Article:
Danny Movie Review: Varalaxmi Sarathkumar’s New ZEE5 Original Is Offensive To Dog-Kind

Director: Santhanamoorthy

Cast: Varalaxmi Sarathkumar, Anitha Sampath, Vinoth Kishan, Vela Ramamoorthy

What you feel about Danny depends on where you stand on the whole representation debate. As a Labradorian (a dog lover with a special love for labradors), our dog-ma has always underlined the need for more representation of our favourites in pop culture, especially in Tamil cinema. Last year’s sleeper hit Puppy was a sign of good things to come and we expected its success to lead to our own Ulaga nay-agan in the future. So when Danny was being promoted as a buddy cop movie starring a female police officer and a high ranking paw-lice officer, we thought our day had come. After all, a titular role in an action film was no barking matter. 

Even the ZEE5 Original’s first scene is what we’ve been waiting for for decades. It’s a setup we’ve seen a million times, but this has renewed energy. The cops get a tip-off about a drug mule, but they can’t find any evidence, and everyone is stressed.  If this film were set in the early 2000s, Paravai Muniyamma would have appeared from nowhere to announce the arrival of the saviour. Within a minute, Danny enters, in slow motion and accompanied by the sound of hip hop music (maybe, Snoop Dog?). He runs into a bus, pulls the mule out and saves the day, bringing cheer to one and all. Did we really, finally just get a hero introduction scene for a dog? I blame Covid, because had Danny found a theatrical release, this scene alone would have led to State-wide Pedigree abhishekams.    

But this initial joy quickly subsides. For a canine-oriented subject, the rest of the film is surprisingly lacking in canines. Instead, what we get is a bold female police officer whose introduction scene involves Inspector Kunthavai (Varalaxmi) ploughing the field on a tractor, because #TamilHeroSavesAllFarmers. We also meet her angel-like younger sister who is the epitome of all things good. She teaches visually-impaired children, she wears only salwars and she loves her family. That something dangerous will happen to her later on is almost impossible to predict…but only if this is the first ever film you’re watching.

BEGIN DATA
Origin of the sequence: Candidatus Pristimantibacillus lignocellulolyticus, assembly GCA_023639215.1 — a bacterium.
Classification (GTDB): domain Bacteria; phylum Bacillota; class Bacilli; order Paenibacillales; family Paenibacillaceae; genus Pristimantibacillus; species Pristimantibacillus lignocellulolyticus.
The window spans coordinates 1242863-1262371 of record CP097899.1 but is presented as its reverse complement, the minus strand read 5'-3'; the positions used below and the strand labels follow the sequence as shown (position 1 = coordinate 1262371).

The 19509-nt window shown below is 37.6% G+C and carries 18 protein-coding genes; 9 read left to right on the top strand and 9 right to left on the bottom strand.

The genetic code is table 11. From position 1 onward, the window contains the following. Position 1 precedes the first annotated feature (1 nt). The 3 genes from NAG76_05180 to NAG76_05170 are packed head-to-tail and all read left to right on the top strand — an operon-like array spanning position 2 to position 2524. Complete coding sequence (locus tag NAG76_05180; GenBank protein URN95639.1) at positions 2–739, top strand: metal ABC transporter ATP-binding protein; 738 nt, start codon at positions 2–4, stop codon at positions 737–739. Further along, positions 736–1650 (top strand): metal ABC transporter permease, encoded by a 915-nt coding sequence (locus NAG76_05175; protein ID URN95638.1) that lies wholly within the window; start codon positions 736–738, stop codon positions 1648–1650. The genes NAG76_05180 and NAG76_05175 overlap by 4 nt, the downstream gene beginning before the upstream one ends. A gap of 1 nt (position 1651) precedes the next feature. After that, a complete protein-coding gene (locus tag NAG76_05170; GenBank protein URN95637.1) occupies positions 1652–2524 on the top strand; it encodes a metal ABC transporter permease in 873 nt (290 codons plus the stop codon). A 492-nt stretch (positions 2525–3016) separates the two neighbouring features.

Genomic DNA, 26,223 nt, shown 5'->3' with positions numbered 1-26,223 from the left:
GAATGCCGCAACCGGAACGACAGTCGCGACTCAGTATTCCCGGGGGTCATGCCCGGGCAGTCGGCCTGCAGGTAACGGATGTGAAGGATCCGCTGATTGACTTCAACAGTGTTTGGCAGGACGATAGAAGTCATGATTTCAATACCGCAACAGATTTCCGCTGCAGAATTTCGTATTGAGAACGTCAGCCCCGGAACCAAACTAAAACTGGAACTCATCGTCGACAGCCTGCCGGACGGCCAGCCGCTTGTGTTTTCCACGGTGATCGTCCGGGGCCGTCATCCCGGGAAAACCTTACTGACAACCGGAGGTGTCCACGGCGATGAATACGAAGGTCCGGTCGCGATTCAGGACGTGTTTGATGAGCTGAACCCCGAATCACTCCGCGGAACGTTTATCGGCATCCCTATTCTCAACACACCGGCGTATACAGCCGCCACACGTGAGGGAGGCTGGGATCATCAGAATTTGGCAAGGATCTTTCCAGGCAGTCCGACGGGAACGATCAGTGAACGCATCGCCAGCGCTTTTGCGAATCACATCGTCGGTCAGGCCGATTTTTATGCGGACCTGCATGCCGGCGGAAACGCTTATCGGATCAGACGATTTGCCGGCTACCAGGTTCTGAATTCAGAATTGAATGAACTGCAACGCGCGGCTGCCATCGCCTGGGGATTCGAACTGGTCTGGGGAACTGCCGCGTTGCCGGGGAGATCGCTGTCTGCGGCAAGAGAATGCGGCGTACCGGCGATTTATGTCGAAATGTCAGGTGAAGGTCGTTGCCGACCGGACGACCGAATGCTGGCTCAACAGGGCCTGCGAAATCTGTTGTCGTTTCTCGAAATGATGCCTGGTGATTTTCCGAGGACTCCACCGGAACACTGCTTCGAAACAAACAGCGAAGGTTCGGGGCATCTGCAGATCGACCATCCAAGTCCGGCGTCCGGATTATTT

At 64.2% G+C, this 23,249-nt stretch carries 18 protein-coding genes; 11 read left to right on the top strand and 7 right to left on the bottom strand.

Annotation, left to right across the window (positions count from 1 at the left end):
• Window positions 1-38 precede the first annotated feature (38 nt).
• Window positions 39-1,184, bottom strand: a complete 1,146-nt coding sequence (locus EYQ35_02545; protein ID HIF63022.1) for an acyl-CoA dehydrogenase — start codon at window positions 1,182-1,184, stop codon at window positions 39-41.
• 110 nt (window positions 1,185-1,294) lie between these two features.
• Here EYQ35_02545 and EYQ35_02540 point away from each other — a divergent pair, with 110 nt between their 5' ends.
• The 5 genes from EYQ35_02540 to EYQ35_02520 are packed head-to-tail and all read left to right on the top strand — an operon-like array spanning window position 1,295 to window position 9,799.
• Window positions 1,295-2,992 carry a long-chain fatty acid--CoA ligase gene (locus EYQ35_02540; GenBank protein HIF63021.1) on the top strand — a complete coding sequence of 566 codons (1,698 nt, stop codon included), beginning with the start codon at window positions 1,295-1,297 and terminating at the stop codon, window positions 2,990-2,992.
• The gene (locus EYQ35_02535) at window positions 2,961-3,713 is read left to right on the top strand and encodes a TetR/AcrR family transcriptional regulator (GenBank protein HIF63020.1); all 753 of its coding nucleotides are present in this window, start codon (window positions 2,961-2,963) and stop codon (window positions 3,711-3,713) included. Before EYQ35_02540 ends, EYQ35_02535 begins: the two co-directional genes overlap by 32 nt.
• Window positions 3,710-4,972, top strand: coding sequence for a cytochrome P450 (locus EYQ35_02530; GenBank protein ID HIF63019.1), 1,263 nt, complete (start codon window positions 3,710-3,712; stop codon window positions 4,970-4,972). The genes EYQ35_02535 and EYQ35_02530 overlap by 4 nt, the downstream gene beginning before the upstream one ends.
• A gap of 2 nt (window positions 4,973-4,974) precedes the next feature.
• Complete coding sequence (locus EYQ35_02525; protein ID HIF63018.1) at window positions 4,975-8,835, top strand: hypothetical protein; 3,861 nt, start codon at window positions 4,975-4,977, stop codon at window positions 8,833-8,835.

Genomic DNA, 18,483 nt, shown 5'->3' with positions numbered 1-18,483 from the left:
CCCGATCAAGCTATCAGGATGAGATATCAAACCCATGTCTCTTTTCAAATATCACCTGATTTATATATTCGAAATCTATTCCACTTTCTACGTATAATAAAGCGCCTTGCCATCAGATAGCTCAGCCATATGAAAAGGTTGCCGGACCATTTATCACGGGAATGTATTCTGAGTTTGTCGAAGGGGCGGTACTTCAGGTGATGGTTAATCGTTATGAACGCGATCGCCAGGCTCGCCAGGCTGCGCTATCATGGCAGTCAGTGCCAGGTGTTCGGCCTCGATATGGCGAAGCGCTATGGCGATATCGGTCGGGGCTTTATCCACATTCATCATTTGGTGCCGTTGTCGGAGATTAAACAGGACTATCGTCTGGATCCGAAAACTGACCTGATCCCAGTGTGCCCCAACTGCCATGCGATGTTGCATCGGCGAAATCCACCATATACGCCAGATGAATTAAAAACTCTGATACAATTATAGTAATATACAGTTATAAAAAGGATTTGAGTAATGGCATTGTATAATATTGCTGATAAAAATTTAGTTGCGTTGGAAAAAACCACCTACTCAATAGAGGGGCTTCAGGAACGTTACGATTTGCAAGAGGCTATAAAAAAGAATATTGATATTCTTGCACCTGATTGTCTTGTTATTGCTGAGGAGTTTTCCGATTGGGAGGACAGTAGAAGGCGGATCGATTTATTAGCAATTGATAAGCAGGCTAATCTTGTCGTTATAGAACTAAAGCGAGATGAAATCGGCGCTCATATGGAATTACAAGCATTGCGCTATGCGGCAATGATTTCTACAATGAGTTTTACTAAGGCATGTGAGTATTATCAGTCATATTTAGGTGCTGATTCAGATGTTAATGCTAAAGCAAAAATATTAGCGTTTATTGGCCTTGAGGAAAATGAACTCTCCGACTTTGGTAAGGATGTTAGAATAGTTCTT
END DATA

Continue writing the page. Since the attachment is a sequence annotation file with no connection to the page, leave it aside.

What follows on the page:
What follows is just any other murder investigation, but without any real investigation happening. In a sense, our boy Danny is so underused in the film that he merely serves the function of Google Maps in the investigation. All logic points to the filmmaker’s inability to really direct the dog into the film. So even when the dog is actually doing its job, it’s merely the camera at ground level doing a bit of running around, cut with shots of the dog running from another context. 

Given that it deals with serious issues, it also doesn’t help when even the super senti scenes play out melodramatically. Which is when you realise the thinking behind the film. It’s like the makers found a template police investigation script from the 90s, only to FIND AND REPLACE the hero with a heroine and best friend with a dog. What if I also tell you that the film tries to make a case for an extra judicial killing at this point in time? That’s Danny for you. As a cinephile, it’s really upsetting. But as a Labradorian, the film is downright offensive.

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